Reflection: Perseverance Students Create Rube Goldberg Contraptions - Section 3: Students Construct, Test, and Redesign Their Contraptions


Maybe it's my age or the number of years that I've spent in the classroom, but the presence of tasks promoting perseverance in my classes are the ones that students love the most. The challenge then is balancing rigor and student-centered environments with the development of characteristics that will produce problem-solving citizens.  

As sixth graders, many of my students - and your's too - have probably never engineered many items, so the expectations for output is important, but not nearly as important as boosting confidence. If students are confident than they are more likely to try harder, resulting in better performance in school.  

If this confidence and perseverance persists, students are more likely to have the necessary skills to be successful in many different fields, many of which haven't yet been developed. Building perseverance comes down to many factors, but in our classes we can encourage risk taking by having kids work in groups and emphasizing the time students spend reflecting and refining their thoughts.

As you plan lessons for your classes, ask yourself if you are planning time for reflection and refinement. If not, try setting aside time for students to perform these tasks in class or rethink your homework assignments. If you're assigning homework for the sake of giving it, then maybe you could instead ask students to reflect on their designs and experiences and think about how they persevered to overcome obstacles. These factors, when performed over many years, may build student confidence and their ability to persevere.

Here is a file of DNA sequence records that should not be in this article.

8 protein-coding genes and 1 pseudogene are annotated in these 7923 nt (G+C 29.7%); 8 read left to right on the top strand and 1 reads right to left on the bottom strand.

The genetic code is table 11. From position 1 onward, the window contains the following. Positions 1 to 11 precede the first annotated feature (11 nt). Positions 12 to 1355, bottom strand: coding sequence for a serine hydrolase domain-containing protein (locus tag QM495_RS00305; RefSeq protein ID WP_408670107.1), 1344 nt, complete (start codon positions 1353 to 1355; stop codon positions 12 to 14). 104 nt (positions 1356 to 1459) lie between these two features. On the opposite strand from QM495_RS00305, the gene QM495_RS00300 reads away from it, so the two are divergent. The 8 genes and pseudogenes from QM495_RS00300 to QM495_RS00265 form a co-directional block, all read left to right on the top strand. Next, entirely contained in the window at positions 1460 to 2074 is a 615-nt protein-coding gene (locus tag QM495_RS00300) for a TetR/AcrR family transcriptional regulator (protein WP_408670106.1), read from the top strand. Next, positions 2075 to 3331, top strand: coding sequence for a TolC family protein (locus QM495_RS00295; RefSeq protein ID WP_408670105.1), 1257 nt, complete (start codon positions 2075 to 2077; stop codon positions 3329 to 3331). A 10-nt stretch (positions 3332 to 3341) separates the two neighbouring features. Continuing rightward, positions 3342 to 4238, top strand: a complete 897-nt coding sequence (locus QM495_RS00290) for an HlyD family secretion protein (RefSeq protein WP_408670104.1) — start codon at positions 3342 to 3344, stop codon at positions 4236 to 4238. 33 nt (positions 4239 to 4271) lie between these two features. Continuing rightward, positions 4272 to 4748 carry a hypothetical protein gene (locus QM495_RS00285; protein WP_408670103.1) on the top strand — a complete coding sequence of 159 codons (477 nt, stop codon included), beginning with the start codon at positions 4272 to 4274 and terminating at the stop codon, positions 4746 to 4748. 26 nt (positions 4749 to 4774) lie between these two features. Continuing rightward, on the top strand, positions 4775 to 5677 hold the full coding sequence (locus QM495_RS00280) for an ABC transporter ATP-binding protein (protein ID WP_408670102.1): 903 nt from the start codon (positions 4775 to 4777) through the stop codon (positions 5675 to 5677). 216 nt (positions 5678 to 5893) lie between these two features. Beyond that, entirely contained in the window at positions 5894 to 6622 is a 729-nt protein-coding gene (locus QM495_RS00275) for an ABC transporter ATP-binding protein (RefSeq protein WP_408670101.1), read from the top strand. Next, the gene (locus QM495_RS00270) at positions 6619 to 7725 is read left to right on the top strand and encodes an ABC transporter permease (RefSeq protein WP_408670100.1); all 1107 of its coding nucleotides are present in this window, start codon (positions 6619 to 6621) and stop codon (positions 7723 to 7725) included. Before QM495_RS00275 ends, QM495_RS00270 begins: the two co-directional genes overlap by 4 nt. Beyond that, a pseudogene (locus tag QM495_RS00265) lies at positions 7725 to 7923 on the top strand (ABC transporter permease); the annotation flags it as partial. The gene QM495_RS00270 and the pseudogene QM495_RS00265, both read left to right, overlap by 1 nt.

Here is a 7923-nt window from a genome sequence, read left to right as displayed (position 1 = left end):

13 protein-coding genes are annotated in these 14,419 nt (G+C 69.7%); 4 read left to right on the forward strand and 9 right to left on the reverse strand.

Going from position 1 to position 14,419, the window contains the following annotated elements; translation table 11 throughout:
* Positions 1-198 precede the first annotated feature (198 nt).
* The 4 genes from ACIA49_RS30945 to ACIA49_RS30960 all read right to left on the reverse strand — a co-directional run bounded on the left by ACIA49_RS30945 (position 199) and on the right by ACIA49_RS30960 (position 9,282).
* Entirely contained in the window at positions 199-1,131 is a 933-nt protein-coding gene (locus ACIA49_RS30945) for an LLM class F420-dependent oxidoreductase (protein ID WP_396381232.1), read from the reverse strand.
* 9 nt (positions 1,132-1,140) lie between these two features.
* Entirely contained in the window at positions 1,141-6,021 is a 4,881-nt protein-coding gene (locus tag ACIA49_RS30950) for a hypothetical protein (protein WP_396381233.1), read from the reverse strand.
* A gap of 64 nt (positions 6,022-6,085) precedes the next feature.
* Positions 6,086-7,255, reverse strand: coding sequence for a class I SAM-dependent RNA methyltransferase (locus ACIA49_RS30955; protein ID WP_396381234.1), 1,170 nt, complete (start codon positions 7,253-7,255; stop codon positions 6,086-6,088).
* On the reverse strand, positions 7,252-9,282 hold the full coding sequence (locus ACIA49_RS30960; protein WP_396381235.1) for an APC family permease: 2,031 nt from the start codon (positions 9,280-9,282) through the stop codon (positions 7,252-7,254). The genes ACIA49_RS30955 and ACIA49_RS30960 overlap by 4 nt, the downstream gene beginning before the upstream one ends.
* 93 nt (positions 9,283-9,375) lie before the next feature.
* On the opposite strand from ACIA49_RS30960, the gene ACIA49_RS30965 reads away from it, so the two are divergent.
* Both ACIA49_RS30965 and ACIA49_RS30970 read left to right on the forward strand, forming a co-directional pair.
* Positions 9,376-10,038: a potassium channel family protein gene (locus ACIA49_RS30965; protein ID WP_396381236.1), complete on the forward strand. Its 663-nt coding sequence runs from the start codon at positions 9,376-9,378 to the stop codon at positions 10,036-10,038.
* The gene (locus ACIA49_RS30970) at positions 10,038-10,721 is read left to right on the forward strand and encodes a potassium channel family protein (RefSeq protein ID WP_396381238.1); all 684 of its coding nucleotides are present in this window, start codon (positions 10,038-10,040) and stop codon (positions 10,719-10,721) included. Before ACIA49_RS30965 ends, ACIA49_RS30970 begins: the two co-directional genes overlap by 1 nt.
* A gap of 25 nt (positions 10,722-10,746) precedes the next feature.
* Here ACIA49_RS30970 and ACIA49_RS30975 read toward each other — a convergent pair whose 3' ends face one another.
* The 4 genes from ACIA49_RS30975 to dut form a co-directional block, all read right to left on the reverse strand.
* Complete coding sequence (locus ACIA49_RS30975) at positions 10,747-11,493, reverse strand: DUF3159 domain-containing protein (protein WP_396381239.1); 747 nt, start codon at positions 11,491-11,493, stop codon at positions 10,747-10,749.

Encouraging Perseverance and Growth Mindset
  Perseverance: Encouraging Perseverance and Growth Mindset
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Students Create Rube Goldberg Contraptions

Unit 5: Engineering
Lesson 11 of 11

Objective: SWBAT: Build an actual Rube Goldberg contraption that demonstrates their understanding of energy transformations.

Big Idea: Now that students have tested roller coasters and investigated with several simulations about energy, it is time for them to actually build a Rube Goldberg contraption!

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